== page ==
The first demonstrations of MIDI’s capability included a person playing notes on one synth, with the MIDI information being sent to and played back by another synth. The video below features midi co-creator Dave Smith discussing the conception and early days of MIDI.

1984 – Workflow innovation

MIDI-supported instruments were soon joined by MIDI-supported computers. This allowed for a revolutionary music production workflow innovation: MIDI mockups. Music scores could now be translated into MIDI, sent through a sequencer and played back by different synths using approximate replicas of the desired sounds. Using MIDI mockups, composers could now cheaply demo and tweak their scores, delaying the need to hire professional players until the score had been perfected. Watch legendary composer Hans Zimmer talk about his composition workflow based on MIDI mockups using Cubase.

1985 – Instrument innovation

The digitization of traditional instruments had begun back in the 1970s, but having the MIDI standard allowed new instruments both virtual and physical to be invented that interpret and play MIDI instructions in new ways. The last 15 years have seen an explosion of MIDI controller development, from established manufacturers to new startups and even DIY lovers repurposing video game controllers into MIDI-based instruments.

1986 – Digitization of music production

Just as MIDI was being introduced, personal computers were growing more powerful and popular too. Personal computers of the 1980s like the Apple IIe, Atari ST, and Commodore 64 all supported MIDI. Software editors complementing the MIDI workflow called Digital Audio Workstations (DAWs) also evolved into the 1990s and beyond, with notable early products including Sound Tools (1989), Studio Vision (1990), Pro Tools (1991), and Cubase Audio Mac (1992). MIDI is versatile and able to support a wide range of protocol applications, including, but not limited to, other instruments, lights, and smoke machines. Many DAWs also use highly visual interfaces, meaning MIDI is an easy way to start making music arrangements with little-to-no formal training in music theory.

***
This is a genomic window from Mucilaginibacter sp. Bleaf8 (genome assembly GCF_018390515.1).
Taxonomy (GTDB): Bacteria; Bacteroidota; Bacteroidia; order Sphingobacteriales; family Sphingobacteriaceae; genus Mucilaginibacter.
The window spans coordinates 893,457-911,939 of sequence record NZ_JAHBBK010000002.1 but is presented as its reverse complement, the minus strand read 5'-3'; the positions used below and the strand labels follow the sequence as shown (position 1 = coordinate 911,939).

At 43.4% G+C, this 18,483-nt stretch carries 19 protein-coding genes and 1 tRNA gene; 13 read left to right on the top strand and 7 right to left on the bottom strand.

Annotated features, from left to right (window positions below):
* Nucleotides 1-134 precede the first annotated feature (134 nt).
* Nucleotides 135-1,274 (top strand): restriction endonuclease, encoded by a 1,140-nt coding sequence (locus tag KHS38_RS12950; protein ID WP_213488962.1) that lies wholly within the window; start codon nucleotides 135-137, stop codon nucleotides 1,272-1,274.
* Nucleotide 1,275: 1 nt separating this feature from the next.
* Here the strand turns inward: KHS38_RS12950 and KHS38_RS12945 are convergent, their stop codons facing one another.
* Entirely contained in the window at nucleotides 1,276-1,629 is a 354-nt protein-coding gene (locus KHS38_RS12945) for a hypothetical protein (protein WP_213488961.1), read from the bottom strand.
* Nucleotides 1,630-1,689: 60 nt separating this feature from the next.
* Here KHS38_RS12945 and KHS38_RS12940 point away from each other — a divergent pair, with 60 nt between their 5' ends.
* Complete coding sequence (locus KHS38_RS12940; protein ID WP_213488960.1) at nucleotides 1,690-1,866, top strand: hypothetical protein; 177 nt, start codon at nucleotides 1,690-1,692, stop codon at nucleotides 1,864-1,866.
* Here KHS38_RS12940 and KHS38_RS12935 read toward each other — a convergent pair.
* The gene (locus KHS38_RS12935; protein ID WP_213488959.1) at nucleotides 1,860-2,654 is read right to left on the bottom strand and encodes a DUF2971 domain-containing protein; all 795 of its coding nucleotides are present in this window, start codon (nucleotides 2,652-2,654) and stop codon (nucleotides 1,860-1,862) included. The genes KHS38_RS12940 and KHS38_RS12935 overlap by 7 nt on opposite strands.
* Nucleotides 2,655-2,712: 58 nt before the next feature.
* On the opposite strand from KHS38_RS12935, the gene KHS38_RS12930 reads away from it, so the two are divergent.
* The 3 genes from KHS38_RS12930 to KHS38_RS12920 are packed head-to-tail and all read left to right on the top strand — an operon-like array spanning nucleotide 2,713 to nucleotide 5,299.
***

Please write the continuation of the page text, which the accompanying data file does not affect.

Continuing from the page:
Take a look at this 1986 demonstration of then-cutting-edge “MIDI Music”, which used a MIDI-compatible computer with an early DAW to send information to a synth, which would then manipulate and output audio. This was before virtual instruments allowed the entire music creation and audio manipulation process to take place within a virtual setting.

MIDI 2.0: What to expect

The original MIDI protocols proposed during the 1980s have been slightly adjusted over the years, but the 2019 announcement of MIDI 2.0 truly represents a new and exciting phase in history for MIDI. Google, imitone, Native Instruments, Roland, and more have all been contributing to 2.0’s ongoing development. Upcoming developments to watch for include:

New devices

New MIDI 2.0 instruments like Roland’s A-88MKII keyboard are going to transmit information between each other, rather than only transmit information one way. They’ll also fall back to MIDI 1.0 when necessary so other older devices are not made obsolete.

Message and timing improvements

MIDI 1.0 messages are typically 7 bit. In MIDI 2.0, velocity is 16 bit, while the 128 control change messages, 16,384 registered controllers and assignable controllers, poly and channel pressure, and pitch bend are all 32 bit. MIDI 2.0 will also address known issues with precision and sync by introducing ‘jitter timestamps’ for improved timing accuracy. These changes will help permit more sophisticated input device design.

Forward-thinking design

Easy to transfer ‘profiles’ that store device configurations could help shorten the time it takes to map a unique MIDI device, thereby improving one’s workflow efficiency. These profiles can also be connected to ‘property exchanges’ that help the MIDI user quickly learn about their device. Both profiles and property exchanges reflect the developers’ priorities for MIDI 2.0 to be a forward-thinking extension of MIDI 1.0.